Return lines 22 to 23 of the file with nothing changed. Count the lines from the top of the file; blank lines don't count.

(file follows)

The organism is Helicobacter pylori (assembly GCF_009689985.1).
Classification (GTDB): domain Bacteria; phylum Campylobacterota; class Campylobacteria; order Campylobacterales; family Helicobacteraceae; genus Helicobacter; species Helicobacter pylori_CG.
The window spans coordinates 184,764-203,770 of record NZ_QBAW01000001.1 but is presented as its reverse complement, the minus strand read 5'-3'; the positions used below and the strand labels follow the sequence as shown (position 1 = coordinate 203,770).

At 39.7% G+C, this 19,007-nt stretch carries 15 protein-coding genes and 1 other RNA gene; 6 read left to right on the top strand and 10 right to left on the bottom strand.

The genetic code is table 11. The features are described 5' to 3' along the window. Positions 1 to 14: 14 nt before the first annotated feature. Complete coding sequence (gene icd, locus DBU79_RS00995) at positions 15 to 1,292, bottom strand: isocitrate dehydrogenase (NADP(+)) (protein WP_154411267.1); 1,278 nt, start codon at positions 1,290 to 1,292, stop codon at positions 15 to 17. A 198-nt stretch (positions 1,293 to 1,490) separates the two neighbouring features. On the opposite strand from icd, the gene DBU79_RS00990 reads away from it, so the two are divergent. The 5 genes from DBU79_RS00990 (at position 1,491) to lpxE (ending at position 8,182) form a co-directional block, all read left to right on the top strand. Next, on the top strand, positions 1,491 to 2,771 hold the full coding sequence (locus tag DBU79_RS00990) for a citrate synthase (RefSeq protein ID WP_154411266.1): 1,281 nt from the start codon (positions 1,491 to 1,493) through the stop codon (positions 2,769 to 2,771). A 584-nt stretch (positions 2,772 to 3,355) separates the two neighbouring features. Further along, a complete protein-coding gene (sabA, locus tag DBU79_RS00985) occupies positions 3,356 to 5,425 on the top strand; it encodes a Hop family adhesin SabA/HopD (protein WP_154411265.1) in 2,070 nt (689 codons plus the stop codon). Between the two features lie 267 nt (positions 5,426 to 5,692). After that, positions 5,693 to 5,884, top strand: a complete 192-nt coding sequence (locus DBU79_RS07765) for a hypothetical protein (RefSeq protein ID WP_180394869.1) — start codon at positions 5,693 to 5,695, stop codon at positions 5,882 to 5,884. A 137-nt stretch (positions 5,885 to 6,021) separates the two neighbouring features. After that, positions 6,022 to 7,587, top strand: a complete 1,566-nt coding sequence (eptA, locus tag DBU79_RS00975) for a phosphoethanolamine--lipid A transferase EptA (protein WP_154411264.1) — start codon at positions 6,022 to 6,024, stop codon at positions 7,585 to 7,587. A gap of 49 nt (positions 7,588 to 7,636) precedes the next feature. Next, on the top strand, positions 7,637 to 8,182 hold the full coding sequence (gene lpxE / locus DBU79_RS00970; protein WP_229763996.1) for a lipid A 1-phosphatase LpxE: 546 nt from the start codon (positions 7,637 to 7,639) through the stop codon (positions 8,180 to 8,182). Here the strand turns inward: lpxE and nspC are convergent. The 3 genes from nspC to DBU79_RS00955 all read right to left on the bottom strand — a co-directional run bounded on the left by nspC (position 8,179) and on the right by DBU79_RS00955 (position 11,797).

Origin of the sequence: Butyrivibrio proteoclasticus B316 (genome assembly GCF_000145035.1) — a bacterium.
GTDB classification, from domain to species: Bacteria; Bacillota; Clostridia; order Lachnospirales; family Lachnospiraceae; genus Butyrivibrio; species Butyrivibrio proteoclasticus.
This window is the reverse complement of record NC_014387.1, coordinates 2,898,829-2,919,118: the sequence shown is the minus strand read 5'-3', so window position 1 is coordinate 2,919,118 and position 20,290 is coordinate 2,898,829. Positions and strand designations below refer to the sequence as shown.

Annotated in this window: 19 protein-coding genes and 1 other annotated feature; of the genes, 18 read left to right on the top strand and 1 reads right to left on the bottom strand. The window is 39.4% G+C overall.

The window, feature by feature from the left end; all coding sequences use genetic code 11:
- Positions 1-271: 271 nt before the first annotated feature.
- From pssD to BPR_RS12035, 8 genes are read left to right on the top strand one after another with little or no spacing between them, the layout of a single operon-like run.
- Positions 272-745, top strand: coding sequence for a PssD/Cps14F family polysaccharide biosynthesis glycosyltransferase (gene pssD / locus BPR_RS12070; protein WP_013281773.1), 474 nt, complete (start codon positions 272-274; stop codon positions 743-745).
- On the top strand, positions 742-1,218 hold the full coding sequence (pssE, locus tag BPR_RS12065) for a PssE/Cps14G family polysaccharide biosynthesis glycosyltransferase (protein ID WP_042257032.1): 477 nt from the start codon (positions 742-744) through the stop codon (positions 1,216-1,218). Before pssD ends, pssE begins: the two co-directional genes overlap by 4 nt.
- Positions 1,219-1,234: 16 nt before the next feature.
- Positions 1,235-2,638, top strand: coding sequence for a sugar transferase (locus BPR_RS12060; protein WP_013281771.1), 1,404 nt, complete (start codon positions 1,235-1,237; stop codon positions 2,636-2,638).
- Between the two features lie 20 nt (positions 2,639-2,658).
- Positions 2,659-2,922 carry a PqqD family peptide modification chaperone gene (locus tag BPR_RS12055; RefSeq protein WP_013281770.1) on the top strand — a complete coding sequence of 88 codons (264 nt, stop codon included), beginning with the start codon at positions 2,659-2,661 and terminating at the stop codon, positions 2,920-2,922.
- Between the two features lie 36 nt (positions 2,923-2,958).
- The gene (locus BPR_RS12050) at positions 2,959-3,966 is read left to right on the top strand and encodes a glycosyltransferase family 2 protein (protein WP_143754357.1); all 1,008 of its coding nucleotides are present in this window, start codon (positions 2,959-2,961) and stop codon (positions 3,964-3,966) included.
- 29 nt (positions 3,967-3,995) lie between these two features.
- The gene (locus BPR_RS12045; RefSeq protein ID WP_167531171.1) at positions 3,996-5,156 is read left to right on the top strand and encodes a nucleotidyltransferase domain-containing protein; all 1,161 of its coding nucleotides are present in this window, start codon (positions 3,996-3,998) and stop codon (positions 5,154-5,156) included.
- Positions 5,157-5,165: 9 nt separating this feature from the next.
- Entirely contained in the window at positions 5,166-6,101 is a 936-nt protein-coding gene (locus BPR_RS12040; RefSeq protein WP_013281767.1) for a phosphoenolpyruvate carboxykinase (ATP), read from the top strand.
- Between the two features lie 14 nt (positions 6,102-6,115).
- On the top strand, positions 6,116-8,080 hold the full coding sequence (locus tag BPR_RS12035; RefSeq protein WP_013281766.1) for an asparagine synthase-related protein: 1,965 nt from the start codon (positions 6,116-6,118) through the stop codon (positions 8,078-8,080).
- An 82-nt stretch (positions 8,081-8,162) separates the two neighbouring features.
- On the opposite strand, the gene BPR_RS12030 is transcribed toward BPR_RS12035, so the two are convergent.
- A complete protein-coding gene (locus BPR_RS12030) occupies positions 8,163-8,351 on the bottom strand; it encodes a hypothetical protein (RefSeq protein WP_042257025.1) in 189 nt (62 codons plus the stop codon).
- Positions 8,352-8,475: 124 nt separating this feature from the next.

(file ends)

- The gene (locus BPR_RS12045; RefSeq protein ID WP_167531171.1) at positions 3,996-5,156 is read left to right on the top strand and encodes a nucleotidyltransferase domain-containing protein; all 1,161 of its coding nucleotides are present in this window, start codon (positions 3,996-3,998) and stop codon (positions 5,154-5,156) included.
- Positions 5,157-5,165: 9 nt separating this feature from the next.